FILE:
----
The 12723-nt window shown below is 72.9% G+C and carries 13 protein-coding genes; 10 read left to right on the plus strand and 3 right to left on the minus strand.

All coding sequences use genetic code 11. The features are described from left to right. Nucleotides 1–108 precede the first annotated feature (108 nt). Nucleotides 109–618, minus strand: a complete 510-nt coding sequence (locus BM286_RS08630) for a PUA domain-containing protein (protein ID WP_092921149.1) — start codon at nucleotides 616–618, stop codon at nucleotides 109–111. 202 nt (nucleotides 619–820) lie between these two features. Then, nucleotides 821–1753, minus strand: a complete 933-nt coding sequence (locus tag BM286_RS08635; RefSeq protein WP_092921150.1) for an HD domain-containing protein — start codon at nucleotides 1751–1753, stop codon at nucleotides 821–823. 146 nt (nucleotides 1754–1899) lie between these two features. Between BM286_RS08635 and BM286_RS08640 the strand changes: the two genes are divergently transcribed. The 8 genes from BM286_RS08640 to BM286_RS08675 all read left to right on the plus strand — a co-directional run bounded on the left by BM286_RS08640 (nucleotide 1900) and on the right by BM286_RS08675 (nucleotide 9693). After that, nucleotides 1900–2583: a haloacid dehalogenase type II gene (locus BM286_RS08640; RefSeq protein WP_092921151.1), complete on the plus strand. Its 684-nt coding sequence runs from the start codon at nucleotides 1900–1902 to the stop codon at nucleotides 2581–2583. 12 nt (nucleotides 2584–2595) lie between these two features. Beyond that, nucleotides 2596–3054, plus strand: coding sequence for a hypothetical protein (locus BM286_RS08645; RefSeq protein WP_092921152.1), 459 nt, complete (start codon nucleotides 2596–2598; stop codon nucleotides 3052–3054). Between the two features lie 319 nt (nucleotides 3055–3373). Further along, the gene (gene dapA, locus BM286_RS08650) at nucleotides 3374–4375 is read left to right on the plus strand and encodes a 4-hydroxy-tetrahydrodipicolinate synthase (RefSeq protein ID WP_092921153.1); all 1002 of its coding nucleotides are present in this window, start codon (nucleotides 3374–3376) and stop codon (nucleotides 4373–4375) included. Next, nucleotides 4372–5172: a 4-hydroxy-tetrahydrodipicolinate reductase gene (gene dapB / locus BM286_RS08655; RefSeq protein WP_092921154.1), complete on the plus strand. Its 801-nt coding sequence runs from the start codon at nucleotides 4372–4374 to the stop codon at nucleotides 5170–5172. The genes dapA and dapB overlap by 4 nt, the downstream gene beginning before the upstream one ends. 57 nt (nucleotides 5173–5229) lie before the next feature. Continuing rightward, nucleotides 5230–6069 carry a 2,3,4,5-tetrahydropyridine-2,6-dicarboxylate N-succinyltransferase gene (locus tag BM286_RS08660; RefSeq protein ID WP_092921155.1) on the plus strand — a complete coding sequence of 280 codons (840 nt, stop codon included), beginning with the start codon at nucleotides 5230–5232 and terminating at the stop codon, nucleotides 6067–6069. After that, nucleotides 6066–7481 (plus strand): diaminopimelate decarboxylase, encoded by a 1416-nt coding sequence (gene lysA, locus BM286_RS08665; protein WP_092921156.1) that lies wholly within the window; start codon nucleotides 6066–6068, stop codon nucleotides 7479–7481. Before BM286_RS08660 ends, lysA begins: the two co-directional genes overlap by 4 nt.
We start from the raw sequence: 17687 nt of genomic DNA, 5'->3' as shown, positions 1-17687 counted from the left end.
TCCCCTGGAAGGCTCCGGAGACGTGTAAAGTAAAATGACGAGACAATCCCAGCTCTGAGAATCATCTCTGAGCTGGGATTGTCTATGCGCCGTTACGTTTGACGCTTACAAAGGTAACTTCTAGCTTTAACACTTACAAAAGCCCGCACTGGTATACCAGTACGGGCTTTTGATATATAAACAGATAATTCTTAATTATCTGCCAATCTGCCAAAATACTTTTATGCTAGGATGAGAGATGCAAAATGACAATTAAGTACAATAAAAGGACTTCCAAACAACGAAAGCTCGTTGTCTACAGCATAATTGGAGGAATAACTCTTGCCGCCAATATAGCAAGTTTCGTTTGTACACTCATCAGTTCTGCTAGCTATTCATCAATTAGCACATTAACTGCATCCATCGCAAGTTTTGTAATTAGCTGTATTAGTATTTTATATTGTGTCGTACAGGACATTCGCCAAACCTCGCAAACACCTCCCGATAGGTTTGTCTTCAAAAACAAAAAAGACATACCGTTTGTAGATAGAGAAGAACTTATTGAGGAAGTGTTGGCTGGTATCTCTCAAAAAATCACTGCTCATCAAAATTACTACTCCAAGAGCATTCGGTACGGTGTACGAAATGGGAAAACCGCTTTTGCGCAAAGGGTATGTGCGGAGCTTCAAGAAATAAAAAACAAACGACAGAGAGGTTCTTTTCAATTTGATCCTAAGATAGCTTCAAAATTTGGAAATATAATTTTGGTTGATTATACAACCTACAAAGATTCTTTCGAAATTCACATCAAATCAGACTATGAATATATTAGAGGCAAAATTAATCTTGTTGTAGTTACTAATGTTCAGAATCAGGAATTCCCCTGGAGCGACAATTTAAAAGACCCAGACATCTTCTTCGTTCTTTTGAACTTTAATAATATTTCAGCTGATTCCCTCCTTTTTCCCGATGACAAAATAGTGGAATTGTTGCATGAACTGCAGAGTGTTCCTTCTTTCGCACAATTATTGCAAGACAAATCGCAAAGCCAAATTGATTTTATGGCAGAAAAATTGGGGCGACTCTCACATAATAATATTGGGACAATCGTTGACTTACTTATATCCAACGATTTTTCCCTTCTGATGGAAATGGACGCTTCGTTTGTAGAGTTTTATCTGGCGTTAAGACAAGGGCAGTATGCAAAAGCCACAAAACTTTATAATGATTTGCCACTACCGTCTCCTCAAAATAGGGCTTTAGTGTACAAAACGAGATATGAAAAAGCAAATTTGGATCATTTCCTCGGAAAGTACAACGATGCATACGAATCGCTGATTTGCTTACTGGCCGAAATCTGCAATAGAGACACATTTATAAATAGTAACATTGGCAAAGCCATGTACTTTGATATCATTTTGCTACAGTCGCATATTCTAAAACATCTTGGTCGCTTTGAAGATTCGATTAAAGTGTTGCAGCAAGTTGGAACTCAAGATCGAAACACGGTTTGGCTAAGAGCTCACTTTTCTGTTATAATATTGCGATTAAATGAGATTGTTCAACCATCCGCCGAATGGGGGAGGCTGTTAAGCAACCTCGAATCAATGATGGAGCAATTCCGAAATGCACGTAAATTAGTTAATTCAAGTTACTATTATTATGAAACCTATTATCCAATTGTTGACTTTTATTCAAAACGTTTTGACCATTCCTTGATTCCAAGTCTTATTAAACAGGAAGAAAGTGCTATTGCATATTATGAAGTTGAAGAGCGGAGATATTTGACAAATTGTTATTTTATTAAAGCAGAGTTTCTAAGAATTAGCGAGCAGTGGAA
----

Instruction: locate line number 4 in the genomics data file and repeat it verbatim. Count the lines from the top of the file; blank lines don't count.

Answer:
TCCCCTGGAAGGCTCCGGAGACGTGTAAAGTAAAATGACGAGACAATCCCAGCTCTGAGAATCATCTCTGAGCTGGGATTGTCTATGCGCCGTTACGTTTGACGCTTACAAAGGTAACTTCTAGCTTTAACACTTACAAAAGCCCGCACTGGTATACCAGTACGGGCTTTTGATATATAAACAGATAATTCTTAATTATCTGCCAATCTGCCAAAATACTTTTATGCTAGGATGAGAGATGCAAAATGACAATTAAGTACAATAAAAGGACTTCCAAACAACGAAAGCTCGTTGTCTACAGCATAATTGGAGGAATAACTCTTGCCGCCAATATAGCAAGTTTCGTTTGTACACTCATCAGTTCTGCTAGCTATTCATCAATTAGCACATTAACTGCATCCATCGCAAGTTTTGTAATTAGCTGTATTAGTATTTTATATTGTGTCGTACAGGACATTCGCCAAACCTCGCAAACACCTCCCGATAGGTTTGTCTTCAAAAACAAAAAAGACATACCGTTTGTAGATAGAGAAGAACTTATTGAGGAAGTGTTGGCTGGTATCTCTCAAAAAATCACTGCTCATCAAAATTACTACTCCAAGAGCATTCGGTACGGTGTACGAAATGGGAAAACCGCTTTTGCGCAAAGGGTATGTGCGGAGCTTCAAGAAATAAAAAACAAACGACAGAGAGGTTCTTTTCAATTTGATCCTAAGATAGCTTCAAAATTTGGAAATATAATTTTGGTTGATTATACAACCTACAAAGATTCTTTCGAAATTCACATCAAATCAGACTATGAATATATTAGAGGCAAAATTAATCTTGTTGTAGTTACTAATGTTCAGAATCAGGAATTCCCCTGGAGCGACAATTTAAAAGACCCAGACATCTTCTTCGTTCTTTTGAACTTTAATAATATTTCAGCTGATTCCCTCCTTTTTCCCGATGACAAAATAGTGGAATTGTTGCATGAACTGCAGAGTGTTCCTTCTTTCGCACAATTATTGCAAGACAAATCGCAAAGCCAAATTGATTTTATGGCAGAAAAATTGGGGCGACTCTCACATAATAATATTGGGACAATCGTTGACTTACTTATATCCAACGATTTTTCCCTTCTGATGGAAATGGACGCTTCGTTTGTAGAGTTTTATCTGGCGTTAAGACAAGGGCAGTATGCAAAAGCCACAAAACTTTATAATGATTTGCCACTACCGTCTCCTCAAAATAGGGCTTTAGTGTACAAAACGAGATATGAAAAAGCAAATTTGGATCATTTCCTCGGAAAGTACAACGATGCATACGAATCGCTGATTTGCTTACTGGCCGAAATCTGCAATAGAGACACATTTATAAATAGTAACATTGGCAAAGCCATGTACTTTGATATCATTTTGCTACAGTCGCATATTCTAAAACATCTTGGTCGCTTTGAAGATTCGATTAAAGTGTTGCAGCAAGTTGGAACTCAAGATCGAAACACGGTTTGGCTAAGAGCTCACTTTTCTGTTATAATATTGCGATTAAATGAGATTGTTCAACCATCCGCCGAATGGGGGAGGCTGTTAAGCAACCTCGAATCAATGATGGAGCAATTCCGAAATGCACGTAAATTAGTTAATTCAAGTTACTATTATTATGAAACCTATTATCCAATTGTTGACTTTTATTCAAAACGTTTTGACCATTCCTTGATTCCAAGTCTTATTAAACAGGAAGAAAGTGCTATTGCATATTATGAAGTTGAAGAGCGGAGATATTTGACAAATTGTTATTTTATTAAAGCAGAGTTTCTAAGAATTAGCGAGCAGTGGAA